A bit more medicine and a little less sugar would have improved Saving Mr. Banks, a backstage drama of one of Disney’s most famous children’s films, Mary Poppins. The movie tells the history of the novel’s starchy and difficult author, Pamela Lyndon Travers (played by Emma Thompson) and the two awkward weeks she spent in California where Walt Disney (Tom Hanks) brought her to work on the movie’s screenplay.
The script, by Kelly Marcel (who also wrote Fifty Shades of Grey) and Sue Smith, predated Disney’s involvement. But it was a an opportunity to present a fond portrait of its artist-entrepreneur founder through a studio-favoured director (John Lee Hancock, The Blind Side).
The downside is that Saving Mr. Banks essentially Disney-fies the life of a woman who had an aversion to the Disney treatment.
The movie takes place in two time periods: in 1961, where the tweedy Travers, ideologically allergic to kitsch or sentiment, proves to be a comically disruptive wrench in the mellow Disney machine. In this fictionalized version, Travers has yet to be persuaded into signing away her book, forcing the Disney folk to put up with her high-handedness.
The other part of the film is shot in dreamy sun-scorched flashbacks to rural Australia of the early 20th century. Here, the young Travers, born Helen Goff (Annie Rose Buckley) is one of three daughters of a romantic, alcoholic ne’er-do-well bank teller (a fine Colin Farrell).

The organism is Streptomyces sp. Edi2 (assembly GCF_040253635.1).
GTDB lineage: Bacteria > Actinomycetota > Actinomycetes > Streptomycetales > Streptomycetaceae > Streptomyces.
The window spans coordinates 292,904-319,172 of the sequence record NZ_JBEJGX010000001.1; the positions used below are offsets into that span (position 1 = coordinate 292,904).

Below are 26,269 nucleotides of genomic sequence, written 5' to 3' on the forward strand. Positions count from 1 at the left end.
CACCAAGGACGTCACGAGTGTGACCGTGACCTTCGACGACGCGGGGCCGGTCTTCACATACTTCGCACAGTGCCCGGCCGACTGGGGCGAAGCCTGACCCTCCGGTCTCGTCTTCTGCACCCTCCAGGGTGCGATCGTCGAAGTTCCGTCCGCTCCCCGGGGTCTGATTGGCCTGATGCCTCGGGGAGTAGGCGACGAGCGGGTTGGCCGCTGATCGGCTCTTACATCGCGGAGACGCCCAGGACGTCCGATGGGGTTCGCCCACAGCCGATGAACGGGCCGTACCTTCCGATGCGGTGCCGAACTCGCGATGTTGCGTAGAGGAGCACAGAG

As the film shifts back and forth between the two time periods, we gradually see, along with Travers, that the events in the fanciful Mary Poppins story are all rooted in her troubled family history. Though Thompson plays an apparently toned-down version of the real Travers (a bohemian bisexual actress, who adopted a child at 40, summered with the Hopi Indians and studied Zen in Japan), the main pleasure here is her signature mix of precision comic timing and gradually revealed vulnerability. Wearing curls that look as though they were screwed on, and her lips pursed as if sucking a sour lozenge, she loathes stuffed toys and animated musicals and American bonhomie.
Working in the small rehearsal space where the Disney magic is created, she treats the movie’s creators, including screenwriter, Don DaGradi (Bradley Whitford) and house composers Richard and Robert Sherman (Jason Schwartzman and B.J. Novak) like dim underlings.
Troubling reports are sent to the boss, leaving Walt (Hanks), an ever-affable combination of folksy psychologist and shrewd businessman, struggling to figure out how to crack this particularly tough nut. He knows what the public wants and is determined to bring the best out in Travers. He tells her that he promised his daughters he would make Mary Poppins into a movie, and tells Travers meaningfully that “keeping promises is what being a daddy is all about.”
Later, he closes the deal by opening up about his own less-than-ideal childhood, before pronouncing to Travers on the value of storytellers: “We restore order with imagination. We instill hope again and again.”
Certainly, this imagineered version of P.L. Travers’s life provides an orderly drama, but it’s uncomfortably reductive. It may be a small world, after all, but it comes in a lot more shades than Saving Mr. Banks suggests.